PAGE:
Slightly related to my other question: What is the difference between the following:

private class Joe
protected class Joe
public class Joe
class Joe

Once again, the difference between the last 2 is what I'm most interested in.

marked as duplicate by Sotirios Delimanolis java Aug 24 at 15:45

This question has been asked before and already has an answer. If those answers do not fully address your question, please ask a new question.

  • I've only just read your other question. Given the answers to that one, this question is redundant. Yes, they're slightly different questions - but the references given cover class accessibility as well as variables. – Jon Skeet Nov 6 '08 at 6:33
  • Full ACK with Jon Skeet – Daniel Hiller Nov 6 '08 at 6:34
up vote 14 down vote accepted

A public class is accessible to a class in any package.

A class with default access (class Joe) is only visible to other classes in the same package.

The private and protected modifiers can only be applied to inner classes.

A private class is only visible to its enclosing class, and other inner classes in the same enclosing class.

A protected class is visible to other classes in the same package, and to classes that extend the enclosing class.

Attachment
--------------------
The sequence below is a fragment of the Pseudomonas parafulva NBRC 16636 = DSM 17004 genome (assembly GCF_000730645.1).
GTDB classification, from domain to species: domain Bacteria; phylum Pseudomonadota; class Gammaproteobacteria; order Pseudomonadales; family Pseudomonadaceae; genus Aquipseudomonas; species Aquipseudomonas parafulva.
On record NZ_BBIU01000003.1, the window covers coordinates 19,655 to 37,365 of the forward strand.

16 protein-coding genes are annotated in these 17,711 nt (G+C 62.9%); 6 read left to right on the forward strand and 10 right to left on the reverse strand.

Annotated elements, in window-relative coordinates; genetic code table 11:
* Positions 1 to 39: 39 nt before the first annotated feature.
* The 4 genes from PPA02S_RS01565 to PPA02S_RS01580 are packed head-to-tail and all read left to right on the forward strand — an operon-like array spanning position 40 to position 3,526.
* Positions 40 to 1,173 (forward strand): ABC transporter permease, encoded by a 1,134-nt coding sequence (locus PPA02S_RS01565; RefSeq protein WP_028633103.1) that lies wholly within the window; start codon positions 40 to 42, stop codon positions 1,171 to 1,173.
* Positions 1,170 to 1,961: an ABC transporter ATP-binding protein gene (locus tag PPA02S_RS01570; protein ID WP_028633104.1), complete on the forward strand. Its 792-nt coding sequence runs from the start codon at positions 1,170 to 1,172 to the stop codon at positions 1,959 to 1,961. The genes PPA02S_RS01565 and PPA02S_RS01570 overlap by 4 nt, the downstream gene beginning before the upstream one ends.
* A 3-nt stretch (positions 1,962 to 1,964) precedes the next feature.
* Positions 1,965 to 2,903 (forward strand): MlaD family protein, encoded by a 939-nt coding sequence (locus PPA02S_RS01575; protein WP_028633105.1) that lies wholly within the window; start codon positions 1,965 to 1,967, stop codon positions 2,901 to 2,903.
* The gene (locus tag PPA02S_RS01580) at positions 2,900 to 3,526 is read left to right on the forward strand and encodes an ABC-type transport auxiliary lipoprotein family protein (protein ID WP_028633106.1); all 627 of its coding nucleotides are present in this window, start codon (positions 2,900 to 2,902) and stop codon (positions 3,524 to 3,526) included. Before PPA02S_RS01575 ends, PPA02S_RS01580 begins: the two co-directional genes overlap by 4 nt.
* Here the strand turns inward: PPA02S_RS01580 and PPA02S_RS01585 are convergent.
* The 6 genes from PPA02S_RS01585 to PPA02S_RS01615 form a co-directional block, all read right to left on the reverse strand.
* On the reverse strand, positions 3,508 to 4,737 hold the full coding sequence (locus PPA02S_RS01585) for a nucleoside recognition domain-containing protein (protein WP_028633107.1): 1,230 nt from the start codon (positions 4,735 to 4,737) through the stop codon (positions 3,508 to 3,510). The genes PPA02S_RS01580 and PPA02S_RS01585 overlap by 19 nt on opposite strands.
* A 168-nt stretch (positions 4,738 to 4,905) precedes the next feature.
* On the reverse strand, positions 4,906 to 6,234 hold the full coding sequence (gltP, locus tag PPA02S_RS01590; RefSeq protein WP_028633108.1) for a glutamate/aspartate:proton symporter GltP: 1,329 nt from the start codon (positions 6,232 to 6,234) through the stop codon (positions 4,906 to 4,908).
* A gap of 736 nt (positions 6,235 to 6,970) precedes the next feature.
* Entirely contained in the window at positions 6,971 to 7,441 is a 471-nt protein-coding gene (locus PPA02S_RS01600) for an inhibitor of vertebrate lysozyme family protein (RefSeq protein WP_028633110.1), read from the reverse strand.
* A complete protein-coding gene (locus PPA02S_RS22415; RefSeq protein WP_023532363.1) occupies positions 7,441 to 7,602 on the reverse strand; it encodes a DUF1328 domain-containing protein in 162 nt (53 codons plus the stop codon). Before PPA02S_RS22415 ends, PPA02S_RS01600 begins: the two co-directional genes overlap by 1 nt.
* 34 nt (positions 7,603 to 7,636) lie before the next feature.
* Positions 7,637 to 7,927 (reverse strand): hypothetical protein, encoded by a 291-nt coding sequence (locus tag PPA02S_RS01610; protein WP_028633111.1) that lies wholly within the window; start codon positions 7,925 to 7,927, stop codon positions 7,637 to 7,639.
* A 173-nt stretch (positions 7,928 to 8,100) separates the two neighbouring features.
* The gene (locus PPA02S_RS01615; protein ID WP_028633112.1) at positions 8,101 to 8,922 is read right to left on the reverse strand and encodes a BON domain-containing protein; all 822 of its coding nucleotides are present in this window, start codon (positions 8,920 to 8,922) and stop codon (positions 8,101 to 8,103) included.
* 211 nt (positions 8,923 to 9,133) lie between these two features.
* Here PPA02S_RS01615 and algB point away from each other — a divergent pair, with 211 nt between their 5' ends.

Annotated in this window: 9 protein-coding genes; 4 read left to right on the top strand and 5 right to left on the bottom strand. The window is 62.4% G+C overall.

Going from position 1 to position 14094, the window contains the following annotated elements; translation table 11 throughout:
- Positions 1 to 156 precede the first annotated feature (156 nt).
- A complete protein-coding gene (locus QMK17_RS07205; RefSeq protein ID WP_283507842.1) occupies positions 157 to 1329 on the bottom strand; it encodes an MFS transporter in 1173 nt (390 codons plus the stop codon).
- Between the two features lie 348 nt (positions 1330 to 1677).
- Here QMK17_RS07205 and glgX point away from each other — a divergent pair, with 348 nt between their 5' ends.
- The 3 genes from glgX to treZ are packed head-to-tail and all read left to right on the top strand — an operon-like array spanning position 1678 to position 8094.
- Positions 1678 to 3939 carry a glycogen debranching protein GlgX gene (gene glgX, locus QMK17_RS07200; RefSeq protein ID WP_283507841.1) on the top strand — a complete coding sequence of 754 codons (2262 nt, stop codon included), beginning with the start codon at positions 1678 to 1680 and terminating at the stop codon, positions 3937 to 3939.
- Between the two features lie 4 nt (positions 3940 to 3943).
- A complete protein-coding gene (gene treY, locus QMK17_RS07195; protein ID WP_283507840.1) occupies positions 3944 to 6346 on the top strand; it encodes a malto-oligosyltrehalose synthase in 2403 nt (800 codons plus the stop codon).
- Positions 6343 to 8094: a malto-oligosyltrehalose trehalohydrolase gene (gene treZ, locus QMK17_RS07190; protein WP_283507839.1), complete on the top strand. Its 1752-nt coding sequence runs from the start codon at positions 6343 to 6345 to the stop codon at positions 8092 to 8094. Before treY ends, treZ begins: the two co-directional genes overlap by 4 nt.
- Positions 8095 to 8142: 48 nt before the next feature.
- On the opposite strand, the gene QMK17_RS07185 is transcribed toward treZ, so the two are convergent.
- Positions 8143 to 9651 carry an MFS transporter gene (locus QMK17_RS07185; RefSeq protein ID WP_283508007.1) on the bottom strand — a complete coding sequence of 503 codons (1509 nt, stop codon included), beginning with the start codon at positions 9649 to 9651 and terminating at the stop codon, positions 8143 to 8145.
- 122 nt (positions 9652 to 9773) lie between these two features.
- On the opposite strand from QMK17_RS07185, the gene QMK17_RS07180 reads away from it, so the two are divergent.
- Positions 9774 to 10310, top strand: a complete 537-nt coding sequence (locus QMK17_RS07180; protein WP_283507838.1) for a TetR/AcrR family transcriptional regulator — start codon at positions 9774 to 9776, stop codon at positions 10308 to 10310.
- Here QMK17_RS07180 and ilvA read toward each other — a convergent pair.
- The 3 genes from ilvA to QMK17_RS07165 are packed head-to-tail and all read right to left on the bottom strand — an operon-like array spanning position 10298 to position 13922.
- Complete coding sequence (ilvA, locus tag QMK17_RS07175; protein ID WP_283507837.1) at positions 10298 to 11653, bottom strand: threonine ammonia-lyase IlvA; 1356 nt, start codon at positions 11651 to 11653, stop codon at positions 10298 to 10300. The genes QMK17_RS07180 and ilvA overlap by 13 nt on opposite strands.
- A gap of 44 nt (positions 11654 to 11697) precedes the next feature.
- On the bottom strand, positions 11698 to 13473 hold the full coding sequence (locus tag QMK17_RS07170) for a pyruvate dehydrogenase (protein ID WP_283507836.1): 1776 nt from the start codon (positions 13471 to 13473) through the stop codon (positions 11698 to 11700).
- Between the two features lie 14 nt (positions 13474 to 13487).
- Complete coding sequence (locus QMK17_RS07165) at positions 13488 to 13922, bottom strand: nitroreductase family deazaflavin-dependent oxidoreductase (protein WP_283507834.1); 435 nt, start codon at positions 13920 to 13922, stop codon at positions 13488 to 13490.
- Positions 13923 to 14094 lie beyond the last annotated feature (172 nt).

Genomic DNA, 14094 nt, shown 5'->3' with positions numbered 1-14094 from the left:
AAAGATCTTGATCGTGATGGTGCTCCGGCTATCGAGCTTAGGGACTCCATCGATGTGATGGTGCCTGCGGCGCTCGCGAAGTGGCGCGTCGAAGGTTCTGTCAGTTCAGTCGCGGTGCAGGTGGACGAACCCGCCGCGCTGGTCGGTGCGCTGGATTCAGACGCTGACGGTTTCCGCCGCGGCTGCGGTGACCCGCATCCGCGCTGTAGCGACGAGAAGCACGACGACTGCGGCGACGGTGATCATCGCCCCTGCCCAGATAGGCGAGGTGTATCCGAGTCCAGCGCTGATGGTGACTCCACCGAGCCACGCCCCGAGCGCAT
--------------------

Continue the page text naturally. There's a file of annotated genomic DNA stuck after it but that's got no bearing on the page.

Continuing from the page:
• private: visible for outer classes only
  • protected: visible for outer classes only
  • public: visible for all other classes
  • class: package-private, so visible for classes within the same package

See JLS for more info.

  • What is this?! Downvote without explanation? Guys, this really sucks! – Daniel Hiller Jul 27 '15 at 15:08

A class with default access has no modifier preceding it in the declaration.

The default access is a package-level access, because a class with default access can be seen only by classes within the same package.

If a class has default access, a class in another package won’t be able to create a instance of that class, or even declare a variable or return type. The compiler will complain. For example:

package humanity;
class Person {}

package family;
import humanity.Person;
class Child extends Person {}

Try to compile this 2 sources. As you can see, they are in different packages, and the compilation will fail.

Not the answer you're looking for? Browse other questions tagged or ask your own question.